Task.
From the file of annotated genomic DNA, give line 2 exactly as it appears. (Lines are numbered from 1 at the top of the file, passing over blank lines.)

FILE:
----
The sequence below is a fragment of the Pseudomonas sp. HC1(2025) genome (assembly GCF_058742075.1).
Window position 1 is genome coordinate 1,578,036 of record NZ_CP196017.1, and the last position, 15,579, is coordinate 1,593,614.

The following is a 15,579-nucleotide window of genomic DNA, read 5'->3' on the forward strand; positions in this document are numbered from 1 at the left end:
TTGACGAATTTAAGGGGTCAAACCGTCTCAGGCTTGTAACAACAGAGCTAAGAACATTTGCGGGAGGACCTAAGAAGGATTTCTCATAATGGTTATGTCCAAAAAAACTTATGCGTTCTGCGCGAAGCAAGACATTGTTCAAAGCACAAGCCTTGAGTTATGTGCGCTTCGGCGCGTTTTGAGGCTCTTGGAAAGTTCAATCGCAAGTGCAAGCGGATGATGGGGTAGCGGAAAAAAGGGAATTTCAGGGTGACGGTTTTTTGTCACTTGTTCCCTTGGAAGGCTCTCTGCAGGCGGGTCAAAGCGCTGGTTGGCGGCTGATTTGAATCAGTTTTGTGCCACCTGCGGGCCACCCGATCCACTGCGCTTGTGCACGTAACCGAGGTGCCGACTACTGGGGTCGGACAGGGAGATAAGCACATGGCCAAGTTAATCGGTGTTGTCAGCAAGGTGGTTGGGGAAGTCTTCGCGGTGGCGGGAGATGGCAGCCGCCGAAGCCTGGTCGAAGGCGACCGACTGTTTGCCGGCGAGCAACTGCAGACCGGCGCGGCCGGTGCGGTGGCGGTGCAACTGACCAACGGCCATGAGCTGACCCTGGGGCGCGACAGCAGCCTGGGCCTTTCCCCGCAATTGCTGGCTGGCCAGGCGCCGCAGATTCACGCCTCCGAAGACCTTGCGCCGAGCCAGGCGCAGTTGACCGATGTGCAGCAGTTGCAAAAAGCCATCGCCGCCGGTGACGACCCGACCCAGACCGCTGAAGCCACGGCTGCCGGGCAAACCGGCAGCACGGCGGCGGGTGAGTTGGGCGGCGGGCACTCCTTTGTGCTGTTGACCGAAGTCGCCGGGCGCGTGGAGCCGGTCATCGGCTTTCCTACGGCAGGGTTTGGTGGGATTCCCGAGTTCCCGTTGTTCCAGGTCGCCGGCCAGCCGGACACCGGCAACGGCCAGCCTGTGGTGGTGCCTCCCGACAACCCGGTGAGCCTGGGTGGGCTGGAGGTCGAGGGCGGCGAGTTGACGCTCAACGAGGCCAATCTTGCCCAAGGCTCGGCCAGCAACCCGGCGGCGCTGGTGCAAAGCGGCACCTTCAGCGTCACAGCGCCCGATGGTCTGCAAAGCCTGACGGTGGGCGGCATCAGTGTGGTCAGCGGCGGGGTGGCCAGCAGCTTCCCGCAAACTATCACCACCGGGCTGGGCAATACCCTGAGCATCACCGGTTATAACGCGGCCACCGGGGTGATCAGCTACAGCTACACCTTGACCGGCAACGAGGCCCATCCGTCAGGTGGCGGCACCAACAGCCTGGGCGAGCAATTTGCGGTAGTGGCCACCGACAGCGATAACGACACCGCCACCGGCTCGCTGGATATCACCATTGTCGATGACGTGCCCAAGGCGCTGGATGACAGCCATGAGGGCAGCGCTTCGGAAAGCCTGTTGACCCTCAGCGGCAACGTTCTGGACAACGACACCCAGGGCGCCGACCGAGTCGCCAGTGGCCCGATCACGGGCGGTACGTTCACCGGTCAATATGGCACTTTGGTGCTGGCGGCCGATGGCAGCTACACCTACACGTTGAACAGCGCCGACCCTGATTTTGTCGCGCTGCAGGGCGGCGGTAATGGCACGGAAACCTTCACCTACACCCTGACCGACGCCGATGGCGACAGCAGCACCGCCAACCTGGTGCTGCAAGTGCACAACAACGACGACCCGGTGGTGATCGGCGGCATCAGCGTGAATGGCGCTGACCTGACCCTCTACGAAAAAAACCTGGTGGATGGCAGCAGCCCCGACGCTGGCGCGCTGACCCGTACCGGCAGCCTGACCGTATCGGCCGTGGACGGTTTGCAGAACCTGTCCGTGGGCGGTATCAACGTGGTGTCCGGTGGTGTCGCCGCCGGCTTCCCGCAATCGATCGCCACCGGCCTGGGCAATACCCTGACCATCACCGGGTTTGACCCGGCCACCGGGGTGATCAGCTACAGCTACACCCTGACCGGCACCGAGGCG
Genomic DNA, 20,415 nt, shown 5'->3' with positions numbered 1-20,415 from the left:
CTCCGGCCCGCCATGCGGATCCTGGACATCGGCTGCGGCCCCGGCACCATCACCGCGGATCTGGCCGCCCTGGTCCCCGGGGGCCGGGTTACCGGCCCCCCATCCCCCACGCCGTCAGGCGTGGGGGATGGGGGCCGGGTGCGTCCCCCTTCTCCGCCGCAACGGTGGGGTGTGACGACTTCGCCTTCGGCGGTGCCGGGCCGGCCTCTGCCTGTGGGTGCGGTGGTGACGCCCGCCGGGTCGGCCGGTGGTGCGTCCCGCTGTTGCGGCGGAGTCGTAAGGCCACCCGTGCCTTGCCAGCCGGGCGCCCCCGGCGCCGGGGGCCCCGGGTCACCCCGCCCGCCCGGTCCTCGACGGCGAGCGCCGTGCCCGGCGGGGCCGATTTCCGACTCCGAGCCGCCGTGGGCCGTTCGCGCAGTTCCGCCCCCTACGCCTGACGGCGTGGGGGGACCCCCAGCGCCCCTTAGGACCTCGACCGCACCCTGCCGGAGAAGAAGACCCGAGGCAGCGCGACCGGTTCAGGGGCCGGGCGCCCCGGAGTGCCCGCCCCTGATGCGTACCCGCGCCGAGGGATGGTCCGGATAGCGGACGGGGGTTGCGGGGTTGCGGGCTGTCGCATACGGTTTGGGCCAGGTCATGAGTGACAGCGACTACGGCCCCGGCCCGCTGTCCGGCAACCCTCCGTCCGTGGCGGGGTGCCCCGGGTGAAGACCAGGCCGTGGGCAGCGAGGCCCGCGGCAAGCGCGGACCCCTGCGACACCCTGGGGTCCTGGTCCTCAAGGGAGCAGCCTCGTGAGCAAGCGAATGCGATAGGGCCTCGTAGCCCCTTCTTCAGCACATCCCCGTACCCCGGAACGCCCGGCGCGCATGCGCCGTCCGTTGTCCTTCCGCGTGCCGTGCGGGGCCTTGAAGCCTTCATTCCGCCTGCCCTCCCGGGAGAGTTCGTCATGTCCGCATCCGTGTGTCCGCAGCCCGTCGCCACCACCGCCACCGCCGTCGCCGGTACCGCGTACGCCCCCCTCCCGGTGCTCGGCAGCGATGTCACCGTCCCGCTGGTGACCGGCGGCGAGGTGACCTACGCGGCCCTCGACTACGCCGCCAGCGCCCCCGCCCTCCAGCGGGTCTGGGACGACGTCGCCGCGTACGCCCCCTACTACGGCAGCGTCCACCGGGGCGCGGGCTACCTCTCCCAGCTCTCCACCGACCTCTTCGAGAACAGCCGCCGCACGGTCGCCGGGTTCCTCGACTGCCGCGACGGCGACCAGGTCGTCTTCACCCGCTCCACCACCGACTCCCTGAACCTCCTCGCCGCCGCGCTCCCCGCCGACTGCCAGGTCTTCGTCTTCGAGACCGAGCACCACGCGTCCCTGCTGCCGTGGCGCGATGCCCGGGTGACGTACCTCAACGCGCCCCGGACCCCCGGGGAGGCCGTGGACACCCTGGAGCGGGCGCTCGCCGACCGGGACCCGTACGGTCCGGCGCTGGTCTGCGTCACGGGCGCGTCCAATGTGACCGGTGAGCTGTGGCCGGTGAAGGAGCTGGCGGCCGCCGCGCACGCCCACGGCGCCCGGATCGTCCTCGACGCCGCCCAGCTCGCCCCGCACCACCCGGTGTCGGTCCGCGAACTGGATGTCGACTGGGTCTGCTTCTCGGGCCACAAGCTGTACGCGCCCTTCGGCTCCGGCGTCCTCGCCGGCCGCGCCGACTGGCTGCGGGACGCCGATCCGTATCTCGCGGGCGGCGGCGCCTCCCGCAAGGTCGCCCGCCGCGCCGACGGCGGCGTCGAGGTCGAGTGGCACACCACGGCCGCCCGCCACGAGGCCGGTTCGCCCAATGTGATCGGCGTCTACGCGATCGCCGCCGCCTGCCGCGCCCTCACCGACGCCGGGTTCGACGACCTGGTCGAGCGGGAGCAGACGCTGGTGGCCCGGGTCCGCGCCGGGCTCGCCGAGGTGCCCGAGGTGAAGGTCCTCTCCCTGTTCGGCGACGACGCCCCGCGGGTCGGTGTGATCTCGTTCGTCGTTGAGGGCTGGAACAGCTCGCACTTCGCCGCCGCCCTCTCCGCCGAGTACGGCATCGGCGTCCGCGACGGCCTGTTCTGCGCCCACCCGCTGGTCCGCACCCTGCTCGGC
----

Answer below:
Window position 1 is genome coordinate 1,578,036 of record NZ_CP196017.1, and the last position, 15,579, is coordinate 1,593,614.